‘Related materials’ is defined to mean, for the purposes of the resolution, ‘materials, equipment and technology covered by relevant multilateral treaties and arrangements, or included on national control lists, which could be used for the design, development, production or use of nuclear, chemical and biological weapons and their means of delivery.”

This is a binding obligation to develop effective physical protection measures, as well as the controls specified in paragraph (d). The syntax of the paragraph is confused, but does specifically require controls on transporting that would contribute to proliferation.

The Context and Implications of the resolution for NonProliferation

The reference in the resolution to the Presidential Statement and the specific quotation places the resolution firmly in context of obligations on all States in relation to arms control, disarmament and proliferation. [7]  Presidential Statements are the product of informal consultations between the Council President and its Members and do not enjoy the status of resolutions. They have never been formalized in any rule of procedure of the Security Council or anywhere else [8] and have no formal status. However, having been cited in Resolution 1540, the Statement carries considerable weight. That Statement reads under the heading of ‘Disarmament, arms control and weapons of mass destruction’:

The members of the Council, while fully conscious of the responsibilities of other organs of the United Nations in the fields of disarmament, arms control and non-proliferation, reaffirm the crucial contribution which progress in these areas can make to the maintenance of international peace and security. They express their commitment to take concrete steps to enhance the effectiveness of the United Nations in these areas. 

The members of the Council underline the need for all Member States to fulfill their obligations in relation to arms control and disarmament, to prevent the proliferation in all its aspects of all weapons of mass destruction; to avoid excessive and destabilizing accumulations and transfer of arms; and to resolve peacefully in accordance with the Charter any problems concerning these matters threatening or disrupting the maintenance of regional and global stability. They emphasize the importance of regional and global arms control arrangements, especially the START and CFE Treaties.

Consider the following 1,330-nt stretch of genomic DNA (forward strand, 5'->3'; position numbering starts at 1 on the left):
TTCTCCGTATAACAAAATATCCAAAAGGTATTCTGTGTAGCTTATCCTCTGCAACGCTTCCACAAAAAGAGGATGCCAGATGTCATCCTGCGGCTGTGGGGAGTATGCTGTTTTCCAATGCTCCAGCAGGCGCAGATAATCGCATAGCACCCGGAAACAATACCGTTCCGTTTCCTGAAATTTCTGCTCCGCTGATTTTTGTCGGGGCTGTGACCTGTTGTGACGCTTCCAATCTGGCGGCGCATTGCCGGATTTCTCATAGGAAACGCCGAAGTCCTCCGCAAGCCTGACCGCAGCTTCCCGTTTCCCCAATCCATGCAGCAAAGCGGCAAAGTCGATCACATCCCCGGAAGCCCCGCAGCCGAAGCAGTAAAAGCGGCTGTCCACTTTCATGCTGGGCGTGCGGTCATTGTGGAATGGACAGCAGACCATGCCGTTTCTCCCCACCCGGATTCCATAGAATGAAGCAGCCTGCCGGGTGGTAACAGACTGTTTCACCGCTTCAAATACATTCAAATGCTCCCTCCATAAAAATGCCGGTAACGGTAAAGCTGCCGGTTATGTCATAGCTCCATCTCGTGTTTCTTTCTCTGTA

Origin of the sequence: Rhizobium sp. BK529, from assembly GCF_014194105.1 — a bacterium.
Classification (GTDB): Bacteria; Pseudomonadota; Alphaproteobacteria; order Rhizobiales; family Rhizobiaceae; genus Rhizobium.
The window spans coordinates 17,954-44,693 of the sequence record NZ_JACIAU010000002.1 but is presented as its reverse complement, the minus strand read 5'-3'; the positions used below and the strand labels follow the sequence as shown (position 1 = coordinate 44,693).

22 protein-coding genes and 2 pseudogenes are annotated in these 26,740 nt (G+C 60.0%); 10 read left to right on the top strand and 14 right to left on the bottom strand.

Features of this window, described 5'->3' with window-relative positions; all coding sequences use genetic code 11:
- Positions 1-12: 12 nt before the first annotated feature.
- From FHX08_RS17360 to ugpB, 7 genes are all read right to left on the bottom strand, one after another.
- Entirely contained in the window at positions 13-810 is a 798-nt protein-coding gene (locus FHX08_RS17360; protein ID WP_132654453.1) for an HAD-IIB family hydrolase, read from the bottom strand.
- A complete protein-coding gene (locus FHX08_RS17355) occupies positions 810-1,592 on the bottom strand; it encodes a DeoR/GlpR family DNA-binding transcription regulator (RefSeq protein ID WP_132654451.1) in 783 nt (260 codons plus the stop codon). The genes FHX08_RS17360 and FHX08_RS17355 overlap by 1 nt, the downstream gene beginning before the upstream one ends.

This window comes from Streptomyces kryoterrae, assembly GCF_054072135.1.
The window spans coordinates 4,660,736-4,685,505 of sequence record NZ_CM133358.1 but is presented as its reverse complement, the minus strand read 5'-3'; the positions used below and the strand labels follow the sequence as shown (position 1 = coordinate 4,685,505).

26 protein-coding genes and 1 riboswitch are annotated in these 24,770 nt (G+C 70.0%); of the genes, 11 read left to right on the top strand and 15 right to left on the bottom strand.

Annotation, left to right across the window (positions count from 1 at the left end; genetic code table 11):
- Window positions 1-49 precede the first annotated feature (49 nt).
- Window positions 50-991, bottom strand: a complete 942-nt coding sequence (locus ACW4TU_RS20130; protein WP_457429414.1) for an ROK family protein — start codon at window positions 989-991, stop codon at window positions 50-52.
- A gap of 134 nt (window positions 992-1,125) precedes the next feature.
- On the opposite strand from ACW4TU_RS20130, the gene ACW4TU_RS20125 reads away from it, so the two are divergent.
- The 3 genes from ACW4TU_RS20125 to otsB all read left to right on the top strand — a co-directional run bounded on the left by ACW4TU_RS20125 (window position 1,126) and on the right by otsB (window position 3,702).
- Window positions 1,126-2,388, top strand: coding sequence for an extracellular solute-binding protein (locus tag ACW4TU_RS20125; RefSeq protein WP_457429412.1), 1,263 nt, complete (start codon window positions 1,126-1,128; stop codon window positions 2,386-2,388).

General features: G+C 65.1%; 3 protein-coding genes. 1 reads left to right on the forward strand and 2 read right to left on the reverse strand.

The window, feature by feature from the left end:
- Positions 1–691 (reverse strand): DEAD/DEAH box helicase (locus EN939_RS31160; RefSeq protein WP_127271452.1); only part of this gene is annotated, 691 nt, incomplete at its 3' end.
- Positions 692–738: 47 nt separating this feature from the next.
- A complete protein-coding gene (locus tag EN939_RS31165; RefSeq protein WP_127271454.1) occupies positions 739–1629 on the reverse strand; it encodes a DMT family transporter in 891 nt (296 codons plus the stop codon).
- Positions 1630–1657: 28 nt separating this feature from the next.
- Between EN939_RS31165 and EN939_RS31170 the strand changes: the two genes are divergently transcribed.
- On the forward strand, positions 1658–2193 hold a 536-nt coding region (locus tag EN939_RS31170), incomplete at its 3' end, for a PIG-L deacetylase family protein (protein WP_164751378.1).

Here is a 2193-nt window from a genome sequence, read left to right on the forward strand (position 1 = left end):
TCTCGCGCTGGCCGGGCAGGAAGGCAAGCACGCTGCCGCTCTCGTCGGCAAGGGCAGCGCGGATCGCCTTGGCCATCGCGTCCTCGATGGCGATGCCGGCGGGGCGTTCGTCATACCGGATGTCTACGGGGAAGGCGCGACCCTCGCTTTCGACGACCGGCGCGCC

The proliferation of all weapons of mass destruction constitutes a threat to international peace and security. The members of the Council commit themselves to working to prevent the spread of technology related to the research for or production of such weapons and to take appropriate action to that end.

On nuclear proliferation, they note the importance of the decision of many countries to adhere to the Non-Proliferation Treaty and emphasize the integral role in the implementation of that Treaty of fully effective IAEA safeguards, as well as the importance of effective export controls. The members of the Council will take appropriate measures in the case of any violations notified to them by the IAEA. [9]